Sometimes, it’s hard to beat a good Glen Campbell album. And through the years, Glen’s had plenty of good ones, inlcluding this 1968 classic, Wichita Lineman.
You know the title track. It’s one of the many iconic songs to come from the pen of Jimmy Webb. Jimmy also gave us golden melodies such as “By the Time I Get to Phoenix”, “The Highwayman”, and “McArthur Park”. But unlike many albums, the drop-off from the hit material to the rest of the album is minimal.
Wichita Lineman was released by Capitol Records in November, 1968. It became Glen’s biggest selling album, with over 2 million units having been sold. The album spent 20 consecutive weeks atop Billboard’s country album charts. It also spent 5 non-consecutive weeks on their all-encompassing Top 200 between November, 1968 and April, 1969. Incidentally, after its 20 week stay on the country side, Glen’s next album, Galveston, removed it from the top spot.
The album contains two hit singles; the title cut, as well as “Dreams of The Everyday Housewife”. Of course, “Wichita Lineman” is the highlight of this album. It’s truly one of the greatest songs ever written, and not just in country music, but music in general. British journalist Dylan Jones, in a 2008 article for the UK site Independent, suggested that it, “…just might be the best song ever written”. Glen’s version, with the incredible production of Al De Lory, is simply unbeatable. How many songs can you name that you can remember the instrumental segment as well as the lyrics? Not many besides this one. “Wichita Lineman” topped Billboard’s Country and Easy Listening (Adult Contemporary) charts, while reaching the top 5 on their pop chart.
“Dreams of The Everyday Housewife” gets overshadowed, here, but it ranks as one of the album’s best tracks. The lyrics spoke to thousands, if not millions of housewives. They spoke in a way, nearly anyone who’s ever reflected on their past, comparing life as it is, compared to how they dreamed it would be, can relate to.
The album contains some covers, including the Otis Redding classic “(Sittin’ On) The Dock of The Bay”, the French pop standard “If You Go Away” (a 1966 Damita Jo hit), Bobby Goldsboro’s “The Straight Life”, Cher’s “You Better Sit Down Kids”, and the Bee Gees’ “Words”. For the most part, Glen performs flawless work with these tracks. The highlight, though, has to be his rather hot take on “Dock of The Bay”. The beat and horn section are a perfect complement to the vocals. “The Straight Life” differs little than the Goldsboro single, but is a nice work. Both “Words” and “If You Go Away” highlight the ability Glen had to handle pop ballads. And the arrangement on “You Better Sit Down, Kids”, manages to combine straight-ahead country, bluegrass, and go-go; and relatively successfully.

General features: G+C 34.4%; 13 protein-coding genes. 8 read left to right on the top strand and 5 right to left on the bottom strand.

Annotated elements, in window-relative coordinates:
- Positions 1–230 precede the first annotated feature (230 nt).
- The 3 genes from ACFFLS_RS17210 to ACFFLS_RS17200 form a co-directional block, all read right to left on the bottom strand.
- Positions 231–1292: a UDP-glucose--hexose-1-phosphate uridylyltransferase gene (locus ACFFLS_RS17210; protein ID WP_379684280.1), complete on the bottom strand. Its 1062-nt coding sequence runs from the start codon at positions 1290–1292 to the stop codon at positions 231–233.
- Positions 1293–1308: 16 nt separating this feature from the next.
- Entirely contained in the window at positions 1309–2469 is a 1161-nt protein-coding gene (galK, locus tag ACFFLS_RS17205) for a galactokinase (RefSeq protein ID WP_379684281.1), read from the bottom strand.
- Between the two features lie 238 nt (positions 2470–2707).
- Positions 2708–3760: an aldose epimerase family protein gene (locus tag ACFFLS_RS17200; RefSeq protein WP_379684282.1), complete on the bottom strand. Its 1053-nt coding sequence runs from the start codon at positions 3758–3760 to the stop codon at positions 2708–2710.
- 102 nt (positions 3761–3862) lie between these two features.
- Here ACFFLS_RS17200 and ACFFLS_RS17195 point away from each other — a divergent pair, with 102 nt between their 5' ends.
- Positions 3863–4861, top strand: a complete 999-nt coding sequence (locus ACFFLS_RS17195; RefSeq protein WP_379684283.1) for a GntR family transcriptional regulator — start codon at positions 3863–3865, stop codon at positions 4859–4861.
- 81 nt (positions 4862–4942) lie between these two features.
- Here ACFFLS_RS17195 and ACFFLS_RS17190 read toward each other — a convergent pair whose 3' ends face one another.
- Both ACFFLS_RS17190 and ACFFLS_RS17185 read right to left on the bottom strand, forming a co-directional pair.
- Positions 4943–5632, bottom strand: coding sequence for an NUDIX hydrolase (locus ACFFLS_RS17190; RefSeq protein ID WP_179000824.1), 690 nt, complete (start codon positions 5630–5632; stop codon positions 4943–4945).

Glen Campbell was a rare artist who could handle so many vocal styles with little or no effort. This album is strong in the pop-influence, but Billy Edd Wheeler’s “Ann”, as well as “That’s Not Home”, and “Fate of Man” are excellent country music work. “Ann” is fun, while “Fate of Man”, with its somewhat somber look at the circle of life reminds you of Hank Williams’ Luke The Drifter work.
You will also find folk music on this album, with folk artist Tim Hardin’s “Reason to Believe”. Glen performs a near flawless take on this song that would later become the flip-side to Rod Stewart’s single, “Maggie May”.
This is still an excellent album to listen to, even almost fifty years after its release. Glen Campbell had an outstanding ability to adapt, vocally, to nearly any genre; one who could flow seamlessly from a Gene Autry song, into a Beatles song, then to something straight country, and sound equally at ease with any of them. I think you could arguably say Glen was at his peak, right here.
An album that I rate a 4 out of 5. This is one that I have no trouble recommending to anyone who likes classic country or oldies of the late 1960’s.
Mike the Country Musicologist is a lifelong music and radio fanatic, lover of vintage agriculture, and big sports fan, including the Colts, Reds, Hurricanes, Pacers, Purdue & Butler Universities. He has collected records since childhood, focusing on classic country and top 40 oldies music. After convincing Vincennes University in Indiana to give him an Associate’s Degree in broadcasting, he has spent most of his adult life on the radio, having worked for several stations in Indiana and North Carolina, including his current gig, hosting the weekly World Famous Ultimate Twang Radio Show. Listen Thursdays, 4-7p ET on WSFM-LP/AshevilleFM, which is at 103.3 FM in Asheville, North Carolina, as well as online at ashevillefm.org.